Time to Update your Pet’s Vaccinations!

August is International Immunization Awareness Month for people of all ages, but don’t forget, it’s important for your pets to get their shots too! This month while you’re going in for a yearly check-up, go ahead and take your pet to the veterinarian to ensure all their vaccinations are up-to-date.

Vaccinations are essentially the same as immunizations, but our pets rely on us to remember when to have them administered. Vaccines contain antigens that are introduced to the immune system to better prepare your pet for preventing and fighting off future illness.

There a few basic vaccinations that all pets must receive the first time they go to the vet. It’s important to have a set vaccination schedule to ensure they receive the appropriate vaccines, especially if your pet is a young puppy or kitten.

There are specific core vaccinations that all dogs and cats, regardless of age, need for protection against particularly common or especially dangerous diseases. Puppies can begin vaccinations after they are weaned as early as six to eight weeks of age and kittens can also begin receiving vaccinations at six weeks.

Both dogs and cats should receive the rabies vaccine as part of their core vaccinations. Depending on your state’s laws, dogs and cats are required to have an up-to-date rabies vaccination and documented proof of said vaccination. It’s a good idea to keep your pet’s medical records on file if you ever need to prove their vaccinations are to date.

Puppies need to have core vaccinations administered to prevent rabies, canine parvovirus, distemper and canine hepatitis. Puppies receive most of their needed vaccines every two to four weeks until they age to 14 weeks or older.

For kittens, their core vaccinations should include ones that protect against rabies, feline rhinotracheitis, feline panleukopenia or distemper (FVRCP) and feline calicivirus which causes feline respiratory infections. The preventatives for these diseases can be administered through a combination vaccine and should be updated every three years. All of these diseases are common in nature and are frequently found in the general cat population. Outside cats or cats at higher risk for these diseases will benefit from more frequent vaccinations. Kittens should be vaccinated every three to four weeks until they age to 16 weeks or older.

Because some pets are at a higher risk for exposure to various diseases, discuss with your veterinarian the appropriate interval for vaccinations and booster shots to be administered. Frequency of vaccinations can be dependent on your pet’s age, lifestyle, medical history or environment.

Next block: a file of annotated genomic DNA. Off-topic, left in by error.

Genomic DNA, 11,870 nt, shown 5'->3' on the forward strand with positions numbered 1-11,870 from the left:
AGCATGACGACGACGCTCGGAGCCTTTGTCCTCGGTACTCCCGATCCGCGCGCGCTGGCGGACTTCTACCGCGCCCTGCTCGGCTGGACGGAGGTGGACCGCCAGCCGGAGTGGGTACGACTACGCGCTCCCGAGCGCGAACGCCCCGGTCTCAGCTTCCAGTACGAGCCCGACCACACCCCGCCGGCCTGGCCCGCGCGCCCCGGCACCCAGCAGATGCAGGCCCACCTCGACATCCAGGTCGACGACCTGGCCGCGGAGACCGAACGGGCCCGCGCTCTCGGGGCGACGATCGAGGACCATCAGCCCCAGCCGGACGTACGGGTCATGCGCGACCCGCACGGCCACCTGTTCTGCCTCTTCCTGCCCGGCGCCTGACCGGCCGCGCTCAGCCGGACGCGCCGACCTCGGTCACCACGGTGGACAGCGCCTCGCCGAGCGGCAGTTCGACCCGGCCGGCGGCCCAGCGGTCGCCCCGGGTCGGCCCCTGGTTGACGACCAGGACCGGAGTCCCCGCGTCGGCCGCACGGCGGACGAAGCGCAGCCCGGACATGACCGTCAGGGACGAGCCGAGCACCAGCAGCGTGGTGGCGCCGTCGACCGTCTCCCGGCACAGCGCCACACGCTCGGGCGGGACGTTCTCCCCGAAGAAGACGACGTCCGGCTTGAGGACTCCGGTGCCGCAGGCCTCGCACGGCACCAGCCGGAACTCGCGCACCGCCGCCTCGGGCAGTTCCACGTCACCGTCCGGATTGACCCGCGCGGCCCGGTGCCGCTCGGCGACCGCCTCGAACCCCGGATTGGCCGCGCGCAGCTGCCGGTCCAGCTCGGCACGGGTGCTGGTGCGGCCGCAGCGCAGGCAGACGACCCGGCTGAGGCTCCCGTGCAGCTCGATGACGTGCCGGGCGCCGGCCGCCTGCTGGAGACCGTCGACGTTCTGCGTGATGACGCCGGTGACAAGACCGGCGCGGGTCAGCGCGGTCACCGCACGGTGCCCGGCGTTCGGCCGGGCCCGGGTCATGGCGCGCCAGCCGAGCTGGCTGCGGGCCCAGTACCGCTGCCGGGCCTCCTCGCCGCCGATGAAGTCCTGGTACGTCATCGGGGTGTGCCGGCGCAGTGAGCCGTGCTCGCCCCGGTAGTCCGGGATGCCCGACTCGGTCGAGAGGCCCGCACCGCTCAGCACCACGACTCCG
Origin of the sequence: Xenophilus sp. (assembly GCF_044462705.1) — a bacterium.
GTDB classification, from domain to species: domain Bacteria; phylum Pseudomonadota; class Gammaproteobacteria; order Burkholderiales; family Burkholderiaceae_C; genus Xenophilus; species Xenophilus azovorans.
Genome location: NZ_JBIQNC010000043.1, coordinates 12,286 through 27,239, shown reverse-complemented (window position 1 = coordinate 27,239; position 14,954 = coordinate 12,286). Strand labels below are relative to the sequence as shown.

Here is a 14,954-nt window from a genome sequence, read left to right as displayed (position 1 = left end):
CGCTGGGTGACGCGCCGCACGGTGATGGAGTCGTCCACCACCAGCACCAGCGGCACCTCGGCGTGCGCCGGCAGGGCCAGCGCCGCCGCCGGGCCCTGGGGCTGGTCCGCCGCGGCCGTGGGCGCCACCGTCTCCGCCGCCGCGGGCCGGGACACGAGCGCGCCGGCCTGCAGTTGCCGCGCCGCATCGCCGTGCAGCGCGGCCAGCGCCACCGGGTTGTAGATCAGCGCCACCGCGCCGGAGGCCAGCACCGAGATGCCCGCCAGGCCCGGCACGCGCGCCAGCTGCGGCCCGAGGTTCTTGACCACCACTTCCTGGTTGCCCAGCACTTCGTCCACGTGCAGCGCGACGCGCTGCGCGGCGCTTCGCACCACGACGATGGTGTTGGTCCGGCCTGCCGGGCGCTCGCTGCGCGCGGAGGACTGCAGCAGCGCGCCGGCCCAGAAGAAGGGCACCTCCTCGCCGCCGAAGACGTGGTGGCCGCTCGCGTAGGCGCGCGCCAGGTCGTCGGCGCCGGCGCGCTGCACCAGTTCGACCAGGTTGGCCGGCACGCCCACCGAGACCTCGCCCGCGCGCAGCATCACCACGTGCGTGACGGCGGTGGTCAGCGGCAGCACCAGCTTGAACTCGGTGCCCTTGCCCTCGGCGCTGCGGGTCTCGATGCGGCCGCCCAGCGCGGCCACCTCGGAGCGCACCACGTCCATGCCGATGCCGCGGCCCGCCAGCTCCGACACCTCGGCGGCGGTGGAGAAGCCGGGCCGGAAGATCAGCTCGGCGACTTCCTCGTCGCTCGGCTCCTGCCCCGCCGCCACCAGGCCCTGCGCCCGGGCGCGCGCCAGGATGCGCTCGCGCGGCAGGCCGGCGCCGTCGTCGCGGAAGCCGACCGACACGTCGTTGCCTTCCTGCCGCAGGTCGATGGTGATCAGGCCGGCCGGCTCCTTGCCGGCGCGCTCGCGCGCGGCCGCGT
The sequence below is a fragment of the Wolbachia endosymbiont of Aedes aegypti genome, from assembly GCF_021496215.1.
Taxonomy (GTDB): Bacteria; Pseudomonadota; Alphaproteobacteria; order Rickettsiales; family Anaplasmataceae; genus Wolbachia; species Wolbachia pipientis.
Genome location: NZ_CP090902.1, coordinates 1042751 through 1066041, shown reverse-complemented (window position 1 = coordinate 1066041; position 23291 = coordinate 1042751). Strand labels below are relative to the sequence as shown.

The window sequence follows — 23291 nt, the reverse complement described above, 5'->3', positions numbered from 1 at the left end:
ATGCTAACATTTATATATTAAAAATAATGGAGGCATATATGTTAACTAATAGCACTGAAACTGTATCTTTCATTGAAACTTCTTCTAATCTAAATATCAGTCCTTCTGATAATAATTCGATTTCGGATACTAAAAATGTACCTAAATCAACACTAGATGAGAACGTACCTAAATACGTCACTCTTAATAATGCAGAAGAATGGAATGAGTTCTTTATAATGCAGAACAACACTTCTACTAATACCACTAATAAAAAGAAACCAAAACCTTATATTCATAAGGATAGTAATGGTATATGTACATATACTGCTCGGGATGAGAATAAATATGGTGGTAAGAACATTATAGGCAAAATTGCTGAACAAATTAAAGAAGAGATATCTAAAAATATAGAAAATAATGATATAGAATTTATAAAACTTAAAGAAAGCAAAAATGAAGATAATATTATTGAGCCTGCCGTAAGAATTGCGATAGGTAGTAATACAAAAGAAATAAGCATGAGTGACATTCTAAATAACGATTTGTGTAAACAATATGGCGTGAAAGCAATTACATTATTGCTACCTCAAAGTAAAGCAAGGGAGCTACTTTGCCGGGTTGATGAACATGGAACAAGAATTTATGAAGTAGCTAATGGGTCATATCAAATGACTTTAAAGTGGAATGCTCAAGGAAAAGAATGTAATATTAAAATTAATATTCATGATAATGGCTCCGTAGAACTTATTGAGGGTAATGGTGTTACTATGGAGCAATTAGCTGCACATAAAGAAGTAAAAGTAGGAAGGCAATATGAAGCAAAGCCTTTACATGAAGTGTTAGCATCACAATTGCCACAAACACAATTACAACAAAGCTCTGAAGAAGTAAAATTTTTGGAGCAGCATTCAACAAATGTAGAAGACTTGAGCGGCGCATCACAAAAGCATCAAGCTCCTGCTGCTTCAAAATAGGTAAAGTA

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Celebrating International Assistance Dog Week

Some heroes don’t need capes– they have four paws, a tail and a vest to signal their commitment to helping others. They can navigate busy crosswalks for those with low vision, alert a diabetic when their blood sugar is low or assist in other everyday tasks like taking in the groceries or retrieving keys. These are just a few ways assistance dogs act as valuable additions to the lives of their human partners.

Here at Precise, we want to celebrate the important work of assistance dogs with International Assistance Dog Week, starting on Sunday. This year’s celebration will go from Aug. 6 – 12, and we want to take the opportunity to honor the dedication of these canines and educate others on the importance of assistance dogs and their training.

A large part of raising awareness for assistance dogs involves educating others on the responsibilities of these animals. An assistance dog can work under various categories and be a guide dog for a person with low vision, hearing alert dogs for those with partial or total hearing loss, or service dogs which assist people with mobility-related tasks.

Two other types of assistance dogs operate in the field of medical assistance and are labeled as seizure/seizure response dogs and medical alert/medical response dogs. Seizure alert/seizure response dogs alert or respond to conditions like seizures, heart attacks, diabetes, epilepsy, strokes, post-traumatic stress, anxiety attacks and panic attacks. A medical alert/medical response dog is responsible for alerting a person of any oncoming medical conditions previously listed.

Acting as well-behaved helpers and best friends, assistance dogs go through an extensive training process that ensures they’re able to work diligently and attentively for their human partners. Their basic areas of training include manners, task training, obedience, and proofing or public access skills. Assistance dogs wear an official vest, jacket, backpack or harness that allows them to enter any public space such as a store or restaurant alongside their owners to provide them assistance as needed.

Interested in learning more? Check out these personal stories illustrating the heroic deeds performed by assistance dogs and their transformative impacts.

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